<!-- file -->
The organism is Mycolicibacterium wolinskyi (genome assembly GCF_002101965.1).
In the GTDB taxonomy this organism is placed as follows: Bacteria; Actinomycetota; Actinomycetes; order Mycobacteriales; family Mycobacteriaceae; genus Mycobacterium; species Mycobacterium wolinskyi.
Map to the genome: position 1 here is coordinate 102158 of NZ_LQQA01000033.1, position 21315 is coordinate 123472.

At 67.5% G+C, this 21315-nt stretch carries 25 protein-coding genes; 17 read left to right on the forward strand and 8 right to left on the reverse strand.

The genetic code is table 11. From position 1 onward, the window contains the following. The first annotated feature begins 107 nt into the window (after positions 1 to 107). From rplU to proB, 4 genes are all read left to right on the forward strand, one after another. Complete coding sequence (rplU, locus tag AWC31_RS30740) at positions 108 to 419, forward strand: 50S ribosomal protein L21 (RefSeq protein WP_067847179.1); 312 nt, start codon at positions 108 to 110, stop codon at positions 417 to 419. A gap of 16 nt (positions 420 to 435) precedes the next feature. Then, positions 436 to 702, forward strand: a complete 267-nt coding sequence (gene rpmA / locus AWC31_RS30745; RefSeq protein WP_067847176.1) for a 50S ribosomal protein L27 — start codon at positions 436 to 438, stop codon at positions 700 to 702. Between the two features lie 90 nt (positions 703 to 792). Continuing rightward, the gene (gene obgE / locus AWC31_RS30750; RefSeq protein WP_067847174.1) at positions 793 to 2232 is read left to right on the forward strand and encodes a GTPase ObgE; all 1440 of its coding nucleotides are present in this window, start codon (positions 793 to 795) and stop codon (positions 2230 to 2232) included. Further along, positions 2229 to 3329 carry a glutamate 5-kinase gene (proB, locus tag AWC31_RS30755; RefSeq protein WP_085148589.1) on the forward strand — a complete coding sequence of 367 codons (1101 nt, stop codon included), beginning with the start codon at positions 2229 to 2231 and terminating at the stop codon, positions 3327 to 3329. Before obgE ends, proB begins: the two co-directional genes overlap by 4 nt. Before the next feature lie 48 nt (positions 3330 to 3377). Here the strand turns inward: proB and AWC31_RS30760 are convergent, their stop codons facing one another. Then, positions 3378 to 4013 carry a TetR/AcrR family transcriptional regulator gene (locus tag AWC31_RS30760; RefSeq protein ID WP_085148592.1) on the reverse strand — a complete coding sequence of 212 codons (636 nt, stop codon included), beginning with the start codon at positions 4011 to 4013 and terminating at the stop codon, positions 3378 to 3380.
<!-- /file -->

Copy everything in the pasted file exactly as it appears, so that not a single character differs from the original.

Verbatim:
The organism is Mycolicibacterium wolinskyi (genome assembly GCF_002101965.1).
In the GTDB taxonomy this organism is placed as follows: Bacteria; Actinomycetota; Actinomycetes; order Mycobacteriales; family Mycobacteriaceae; genus Mycobacterium; species Mycobacterium wolinskyi.
Map to the genome: position 1 here is coordinate 102158 of NZ_LQQA01000033.1, position 21315 is coordinate 123472.

At 67.5% G+C, this 21315-nt stretch carries 25 protein-coding genes; 17 read left to right on the forward strand and 8 right to left on the reverse strand.

The genetic code is table 11. From position 1 onward, the window contains the following. The first annotated feature begins 107 nt into the window (after positions 1 to 107). From rplU to proB, 4 genes are all read left to right on the forward strand, one after another. Complete coding sequence (rplU, locus tag AWC31_RS30740) at positions 108 to 419, forward strand: 50S ribosomal protein L21 (RefSeq protein WP_067847179.1); 312 nt, start codon at positions 108 to 110, stop codon at positions 417 to 419. A gap of 16 nt (positions 420 to 435) precedes the next feature. Then, positions 436 to 702, forward strand: a complete 267-nt coding sequence (gene rpmA / locus AWC31_RS30745; RefSeq protein WP_067847176.1) for a 50S ribosomal protein L27 — start codon at positions 436 to 438, stop codon at positions 700 to 702. Between the two features lie 90 nt (positions 703 to 792). Continuing rightward, the gene (gene obgE / locus AWC31_RS30750; RefSeq protein WP_067847174.1) at positions 793 to 2232 is read left to right on the forward strand and encodes a GTPase ObgE; all 1440 of its coding nucleotides are present in this window, start codon (positions 793 to 795) and stop codon (positions 2230 to 2232) included. Further along, positions 2229 to 3329 carry a glutamate 5-kinase gene (proB, locus tag AWC31_RS30755; RefSeq protein WP_085148589.1) on the forward strand — a complete coding sequence of 367 codons (1101 nt, stop codon included), beginning with the start codon at positions 2229 to 2231 and terminating at the stop codon, positions 3327 to 3329. Before obgE ends, proB begins: the two co-directional genes overlap by 4 nt. Before the next feature lie 48 nt (positions 3330 to 3377). Here the strand turns inward: proB and AWC31_RS30760 are convergent, their stop codons facing one another. Then, positions 3378 to 4013 carry a TetR/AcrR family transcriptional regulator gene (locus tag AWC31_RS30760; RefSeq protein ID WP_085148592.1) on the reverse strand — a complete coding sequence of 212 codons (636 nt, stop codon included), beginning with the start codon at positions 4011 to 4013 and terminating at the stop codon, positions 3378 to 3380.